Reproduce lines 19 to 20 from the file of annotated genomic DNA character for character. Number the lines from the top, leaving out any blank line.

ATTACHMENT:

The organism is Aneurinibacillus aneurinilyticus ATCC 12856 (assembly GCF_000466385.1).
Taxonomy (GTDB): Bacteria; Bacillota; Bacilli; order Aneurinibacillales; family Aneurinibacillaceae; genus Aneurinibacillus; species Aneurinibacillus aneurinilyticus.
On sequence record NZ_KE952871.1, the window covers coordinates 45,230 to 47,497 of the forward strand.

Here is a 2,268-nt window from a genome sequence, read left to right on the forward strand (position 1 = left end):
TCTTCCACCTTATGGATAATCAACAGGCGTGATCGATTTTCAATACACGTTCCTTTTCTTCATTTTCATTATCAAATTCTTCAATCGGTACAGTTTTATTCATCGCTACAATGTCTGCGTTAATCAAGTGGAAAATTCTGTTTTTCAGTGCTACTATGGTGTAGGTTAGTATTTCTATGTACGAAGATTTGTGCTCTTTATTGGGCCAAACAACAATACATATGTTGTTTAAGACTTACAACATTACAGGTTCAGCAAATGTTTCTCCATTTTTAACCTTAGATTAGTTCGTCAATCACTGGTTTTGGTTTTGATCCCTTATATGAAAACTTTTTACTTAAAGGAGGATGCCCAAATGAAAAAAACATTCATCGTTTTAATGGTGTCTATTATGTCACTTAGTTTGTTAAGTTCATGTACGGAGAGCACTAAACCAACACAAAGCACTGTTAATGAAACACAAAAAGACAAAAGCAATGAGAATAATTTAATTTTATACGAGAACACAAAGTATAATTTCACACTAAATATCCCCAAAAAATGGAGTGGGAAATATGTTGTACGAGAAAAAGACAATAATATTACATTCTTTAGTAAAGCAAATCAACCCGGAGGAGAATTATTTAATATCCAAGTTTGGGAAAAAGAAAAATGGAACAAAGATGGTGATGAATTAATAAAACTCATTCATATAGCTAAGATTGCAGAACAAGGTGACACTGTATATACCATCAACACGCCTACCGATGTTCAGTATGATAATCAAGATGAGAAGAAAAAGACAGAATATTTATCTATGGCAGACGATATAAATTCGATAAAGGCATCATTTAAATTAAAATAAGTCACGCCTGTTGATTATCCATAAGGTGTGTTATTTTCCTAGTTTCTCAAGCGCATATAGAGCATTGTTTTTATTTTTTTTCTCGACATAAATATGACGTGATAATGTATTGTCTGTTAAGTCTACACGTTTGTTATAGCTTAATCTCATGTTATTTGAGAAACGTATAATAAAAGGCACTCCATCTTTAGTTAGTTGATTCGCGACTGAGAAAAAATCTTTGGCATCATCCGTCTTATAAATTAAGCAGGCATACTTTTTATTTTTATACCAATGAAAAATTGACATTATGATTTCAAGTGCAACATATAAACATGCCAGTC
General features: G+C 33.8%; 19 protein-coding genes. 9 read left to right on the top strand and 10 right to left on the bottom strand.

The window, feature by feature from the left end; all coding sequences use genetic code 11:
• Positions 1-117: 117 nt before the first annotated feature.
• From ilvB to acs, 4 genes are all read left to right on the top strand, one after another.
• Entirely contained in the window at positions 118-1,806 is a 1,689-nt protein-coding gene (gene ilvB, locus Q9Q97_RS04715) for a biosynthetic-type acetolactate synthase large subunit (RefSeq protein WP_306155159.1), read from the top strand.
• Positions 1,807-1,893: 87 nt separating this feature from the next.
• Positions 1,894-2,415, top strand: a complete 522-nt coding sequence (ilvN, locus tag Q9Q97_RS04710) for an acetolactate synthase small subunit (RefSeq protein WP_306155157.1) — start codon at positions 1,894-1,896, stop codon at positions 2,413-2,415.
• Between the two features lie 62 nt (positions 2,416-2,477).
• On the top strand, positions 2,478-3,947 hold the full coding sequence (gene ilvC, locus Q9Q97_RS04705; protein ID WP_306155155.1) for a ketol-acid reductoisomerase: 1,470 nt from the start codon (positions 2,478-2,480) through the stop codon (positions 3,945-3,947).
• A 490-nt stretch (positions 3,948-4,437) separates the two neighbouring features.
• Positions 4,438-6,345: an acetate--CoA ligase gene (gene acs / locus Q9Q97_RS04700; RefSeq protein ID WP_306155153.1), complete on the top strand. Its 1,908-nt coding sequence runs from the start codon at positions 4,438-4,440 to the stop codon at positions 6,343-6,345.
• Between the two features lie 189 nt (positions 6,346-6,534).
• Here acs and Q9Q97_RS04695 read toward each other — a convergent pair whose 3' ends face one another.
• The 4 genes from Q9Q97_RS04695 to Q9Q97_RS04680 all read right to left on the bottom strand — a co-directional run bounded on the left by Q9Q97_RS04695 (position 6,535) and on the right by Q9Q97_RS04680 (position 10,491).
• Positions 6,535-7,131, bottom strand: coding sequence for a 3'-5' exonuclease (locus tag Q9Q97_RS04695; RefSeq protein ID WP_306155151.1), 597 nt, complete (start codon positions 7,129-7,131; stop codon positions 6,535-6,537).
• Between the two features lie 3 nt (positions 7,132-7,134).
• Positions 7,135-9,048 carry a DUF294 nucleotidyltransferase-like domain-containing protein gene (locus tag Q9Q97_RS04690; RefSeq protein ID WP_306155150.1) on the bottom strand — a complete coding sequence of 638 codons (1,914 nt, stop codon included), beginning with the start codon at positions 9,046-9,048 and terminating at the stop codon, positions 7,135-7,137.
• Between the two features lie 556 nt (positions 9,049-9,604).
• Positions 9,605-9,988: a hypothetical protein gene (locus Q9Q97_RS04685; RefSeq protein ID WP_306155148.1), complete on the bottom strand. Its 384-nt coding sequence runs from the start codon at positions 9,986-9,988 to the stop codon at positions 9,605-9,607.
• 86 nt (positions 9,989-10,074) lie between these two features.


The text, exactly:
• The 4 genes from Q9Q97_RS04695 to Q9Q97_RS04680 all read right to left on the bottom strand — a co-directional run bounded on the left by Q9Q97_RS04695 (position 6,535) and on the right by Q9Q97_RS04680 (position 10,491).
• Positions 6,535-7,131, bottom strand: coding sequence for a 3'-5' exonuclease (locus tag Q9Q97_RS04695; RefSeq protein ID WP_306155151.1), 597 nt, complete (start codon positions 7,129-7,131; stop codon positions 6,535-6,537).